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Afghanistan

Constitutional Amendment Can Be On Agenda In Peace Process: HPC

The High Peace Council of Afghanistan (HPC) on Sunday said that if the Taliban ask for a constitutional amendment to be on agenda in the peace talks, the Afghan government is prepared to take such a demand into consideration.

“Any discussion which takes place is carried out based on the current situation in Afghanistan. We said that we are ready to include amendments in Constitution in the agenda for talks between the government and the Taliban, if the Taliban asks for,” HPC spokesman Sayed Ehsan Tahiri said.

But, civil society institutions, media and members of the public said they are worried that by doing so, gains and values which were achieved over the past 17 years in line with the provisions of the Constitution might be sacrificed. 

Freedom of press and freedom of speech constitute one of the key gains for Afghanistan in its strides for building a democratic society.

Article 34 of the Constitution states that freedom of expression shall be inviolable and that every Afghan citizen shall have the right to express their thoughts and ideas freely.

“This could be very challenging and this is unacceptable,” said Lida Nawrozi, a journalist.

“This creates concern for journalists and those working in the society,” said Haidar Mohammad Nazari, a journalist.

“This means our backsliding to the first track,” said Sayed Mahdai Alavi Nezhad, a journalist.

Some Afghans said they believe that any compromise on the freedom of speech and freedom of press will prevent them to convey their message to government and to the world.

“Freedom of speech is vital in the view of current situation. It should not be sacrificed for a political process or anything else,” said Mohammad Rafiq, an Afghan student.

“The president of a government which claims to be the successor of freedom of speech should not lose it,” said media activist Sayed Yasin.

“By making investigative reports, they (media) informed the people about major cases of corruption and their legal follow up,” said Naser Tamuri, a researcher at Integrity Watch Afghanistan.

The Afghan government recently said that the Taliban has to endorse the Afghan Constitution before attending any peace talks and Taliban also has set the withdrawal of foreign forces from the country a precondition for any talks.

Afghanistan

Constitutional Amendment Can Be On Agenda In Peace Process: HPC

Some Afghan journalists said any compromise on  freedom of speech and press freedom will prevent them from passing on their message to the world.

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The High Peace Council of Afghanistan (HPC) on Sunday said that if the Taliban ask for a constitutional amendment to be on agenda in the peace talks, the Afghan government is prepared to take such a demand into consideration.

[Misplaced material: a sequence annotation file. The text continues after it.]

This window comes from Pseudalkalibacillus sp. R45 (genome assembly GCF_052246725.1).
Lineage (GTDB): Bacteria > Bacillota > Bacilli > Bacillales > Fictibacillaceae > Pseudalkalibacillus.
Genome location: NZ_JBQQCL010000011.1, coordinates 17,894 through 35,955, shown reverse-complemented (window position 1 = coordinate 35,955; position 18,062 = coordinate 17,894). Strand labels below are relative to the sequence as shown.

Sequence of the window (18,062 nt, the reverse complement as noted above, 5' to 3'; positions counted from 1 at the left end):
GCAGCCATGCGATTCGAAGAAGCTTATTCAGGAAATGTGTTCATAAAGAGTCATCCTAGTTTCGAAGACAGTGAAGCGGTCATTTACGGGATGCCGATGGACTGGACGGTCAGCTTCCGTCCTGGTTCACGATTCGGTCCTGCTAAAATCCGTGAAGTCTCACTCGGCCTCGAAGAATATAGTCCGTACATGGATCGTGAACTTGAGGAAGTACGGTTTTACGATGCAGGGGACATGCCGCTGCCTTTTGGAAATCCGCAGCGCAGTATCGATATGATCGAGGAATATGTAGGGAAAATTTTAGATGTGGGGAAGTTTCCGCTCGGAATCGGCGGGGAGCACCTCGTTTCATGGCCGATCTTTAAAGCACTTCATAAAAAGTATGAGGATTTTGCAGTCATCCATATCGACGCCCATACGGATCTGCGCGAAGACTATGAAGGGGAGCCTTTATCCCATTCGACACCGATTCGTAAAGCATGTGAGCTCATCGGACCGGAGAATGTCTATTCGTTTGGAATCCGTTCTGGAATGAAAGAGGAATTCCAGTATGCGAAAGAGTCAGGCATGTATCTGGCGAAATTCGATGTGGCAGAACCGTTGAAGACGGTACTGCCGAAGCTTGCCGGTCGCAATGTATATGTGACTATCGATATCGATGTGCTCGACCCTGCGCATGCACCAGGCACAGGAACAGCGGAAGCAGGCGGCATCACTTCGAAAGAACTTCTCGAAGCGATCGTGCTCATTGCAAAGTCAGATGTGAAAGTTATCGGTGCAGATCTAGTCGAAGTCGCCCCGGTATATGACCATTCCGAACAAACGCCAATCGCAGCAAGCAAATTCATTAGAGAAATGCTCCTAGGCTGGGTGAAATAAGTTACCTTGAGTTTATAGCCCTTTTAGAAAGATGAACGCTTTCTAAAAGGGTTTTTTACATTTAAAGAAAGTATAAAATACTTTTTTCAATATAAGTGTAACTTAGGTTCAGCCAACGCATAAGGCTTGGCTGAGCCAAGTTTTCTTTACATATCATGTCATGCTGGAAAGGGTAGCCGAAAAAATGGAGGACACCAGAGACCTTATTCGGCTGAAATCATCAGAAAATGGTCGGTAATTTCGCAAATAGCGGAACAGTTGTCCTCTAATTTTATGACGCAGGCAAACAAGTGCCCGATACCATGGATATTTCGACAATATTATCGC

“Any discussion which takes place is carried out based on the current situation in Afghanistan. We said that we are ready to include amendments in Constitution in the agenda for talks between the government and the Taliban, if the Taliban asks for,” HPC spokesman Sayed Ehsan Tahiri said.

But, civil society institutions, media and members of the public said they are worried that by doing so, gains and values which were achieved over the past 17 years in line with the provisions of the Constitution might be sacrificed. 

Freedom of press and freedom of speech constitute one of the key gains for Afghanistan in its strides for building a democratic society.

Article 34 of the Constitution states that freedom of expression shall be inviolable and that every Afghan citizen shall have the right to express their thoughts and ideas freely.

“This could be very challenging and this is unacceptable,” said Lida Nawrozi, a journalist.

“This creates concern for journalists and those working in the society,” said Haidar Mohammad Nazari, a journalist.

“This means our backsliding to the first track,” said Sayed Mahdai Alavi Nezhad, a journalist.

Some Afghans said they believe that any compromise on the freedom of speech and freedom of press will prevent them to convey their message to government and to the world.

“Freedom of speech is vital in the view of current situation. It should not be sacrificed for a political process or anything else,” said Mohammad Rafiq, an Afghan student.

“The president of a government which claims to be the successor of freedom of speech should not lose it,” said media activist Sayed Yasin.

“By making investigative reports, they (media) informed the people about major cases of corruption and their legal follow up,” said Naser Tamuri, a researcher at Integrity Watch Afghanistan.

The Afghan government recently said that the Taliban has to endorse the Afghan Constitution before attending any peace talks and Taliban also has set the withdrawal of foreign forces from the country a precondition for any talks.

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